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The Supreme Court's get-out-of-jail-free card for Wall Street - How the World Works

The Supreme Court's get-out-of-jail-free card for Wall Street - How the World Works

The Poor Will Inherit the Earth - By Uri Dadush and William Shaw A generation ago, developing countries only hit the economic headlines when a Latin American country defaulted or a Saudi minister announced a new oil price target. The Soviet empire still lorded over Eastern Europe; China and India remained largely closed to the world; and conflict, disease, and corrupt regimes kept sub-Saharan Africa's population mired in poverty and economic isolation. But today, developing countries are propelling the world economy. Already, four (China, India, Russia and Brazil) of the seven largest economies are developing countries. Thirty years of 10 percent annual growth has transformed China from a poor, agrarian economy to an industrial giant and the world's second-largest economy. In Juggernaut: How Emerging Markets Are Reshaping Globalization, we predict that, in the next generation, Japan and Germany will fall further behind and the United States will be the only advanced country to rank among the world's seven largest economies Feng Li/Getty Images

Coyle, D.: The Economics of Enough: How to Run the Economy as If the Future Matters. The world's leading economies are facing not just one but many crises. The financial meltdown may not be over, climate change threatens major global disruption, economic inequality has reached extremes not seen for a century, and government and business are widely distrusted. At the same time, many people regret the consumerism and social corrosion of modern life. What these crises have in common, Diane Coyle argues, is a reckless disregard for the future--especially in the way the economy is run. How can we achieve the financial growth we need today without sacrificing a decent future for our children, our societies, and our planet? Running the economy for tomorrow as well as today will require a wide range of policy changes. Creating a sustainable economy--having enough to be happy without cheating the future--won't be easy. Reviews: "In The Economics of Enough, Ms. "If widely read, [The Economics of Enough] could be the twenty-first century's basic action manual. More reviews Italian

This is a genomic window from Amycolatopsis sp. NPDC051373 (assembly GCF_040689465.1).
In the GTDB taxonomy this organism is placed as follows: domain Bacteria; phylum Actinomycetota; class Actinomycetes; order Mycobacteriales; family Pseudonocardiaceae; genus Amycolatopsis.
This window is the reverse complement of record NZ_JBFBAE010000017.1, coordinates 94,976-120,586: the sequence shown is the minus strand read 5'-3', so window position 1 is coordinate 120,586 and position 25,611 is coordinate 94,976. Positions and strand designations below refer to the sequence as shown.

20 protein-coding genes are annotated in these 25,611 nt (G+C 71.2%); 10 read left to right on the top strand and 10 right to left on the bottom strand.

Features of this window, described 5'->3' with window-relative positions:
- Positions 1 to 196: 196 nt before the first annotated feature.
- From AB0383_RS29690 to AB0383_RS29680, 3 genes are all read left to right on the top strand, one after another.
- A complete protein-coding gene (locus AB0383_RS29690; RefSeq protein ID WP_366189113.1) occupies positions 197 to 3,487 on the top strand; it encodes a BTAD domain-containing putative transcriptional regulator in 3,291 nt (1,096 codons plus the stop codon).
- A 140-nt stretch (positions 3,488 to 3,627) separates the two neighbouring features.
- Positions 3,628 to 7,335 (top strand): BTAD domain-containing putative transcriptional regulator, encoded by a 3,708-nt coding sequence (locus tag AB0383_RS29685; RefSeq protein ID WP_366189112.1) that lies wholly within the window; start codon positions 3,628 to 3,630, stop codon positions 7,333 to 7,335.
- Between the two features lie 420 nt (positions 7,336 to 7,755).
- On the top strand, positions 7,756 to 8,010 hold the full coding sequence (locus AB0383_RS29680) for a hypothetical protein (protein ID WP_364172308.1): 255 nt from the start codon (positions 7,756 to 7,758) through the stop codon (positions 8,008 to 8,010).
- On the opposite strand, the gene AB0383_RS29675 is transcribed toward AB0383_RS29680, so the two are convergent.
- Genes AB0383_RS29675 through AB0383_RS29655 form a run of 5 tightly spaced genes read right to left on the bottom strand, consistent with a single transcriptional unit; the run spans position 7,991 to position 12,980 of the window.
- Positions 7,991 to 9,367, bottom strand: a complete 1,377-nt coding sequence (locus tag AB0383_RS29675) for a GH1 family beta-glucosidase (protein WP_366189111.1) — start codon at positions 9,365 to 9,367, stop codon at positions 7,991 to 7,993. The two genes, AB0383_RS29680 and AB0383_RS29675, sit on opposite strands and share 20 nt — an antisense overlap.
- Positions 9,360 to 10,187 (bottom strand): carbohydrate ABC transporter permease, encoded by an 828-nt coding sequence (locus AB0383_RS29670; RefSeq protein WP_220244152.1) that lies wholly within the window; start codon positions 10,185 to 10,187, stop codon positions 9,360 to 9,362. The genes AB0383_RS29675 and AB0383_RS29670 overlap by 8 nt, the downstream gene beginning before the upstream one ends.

140 Characters Is Enough For A Lawsuit Tweet now, be sued later? A fashion designer sued Courtney Love over tweets Love posted following a dispute between the two ("You will end up in a circle of corched eaeth hunted til your dead," the singer wrote). Demi Moore and Perez Hilton traded lawyers letters after a series of tweets in which Moore accused Perez of flouting child pornography laws in posting and commenting on a picture of her daughter and the blogger said Moore was a bad mother. The BitCoiners Strike Back Even if hypothetical where a "hacker" could create fraudulent Bitcoins, how in the world is that potentially more inflationary than our current fiat system with a "discretionary" monetary policy? It might not be more inflationary than every real or imaginable monetary policy of central banks. But it certainly has the potential to be more inflationary than the fiat money of the United States has proven to be. We have a long history of Federal Reserve notes. There is no similar history for BitCoins. What's more BitCoins exhibit far more volatility than dollars. Sunday's hacking took place on an exchange—a better analogy would be blaming grain growers for a faulty product if there were a problem at the commodity exchange. Actually, the best analogy would be a stock traded on an exchange. Why would you say it isn't a currency? It doesn't behave like a currency. Look, money is mostly useful for exchange purposes. Maybe not. Questions?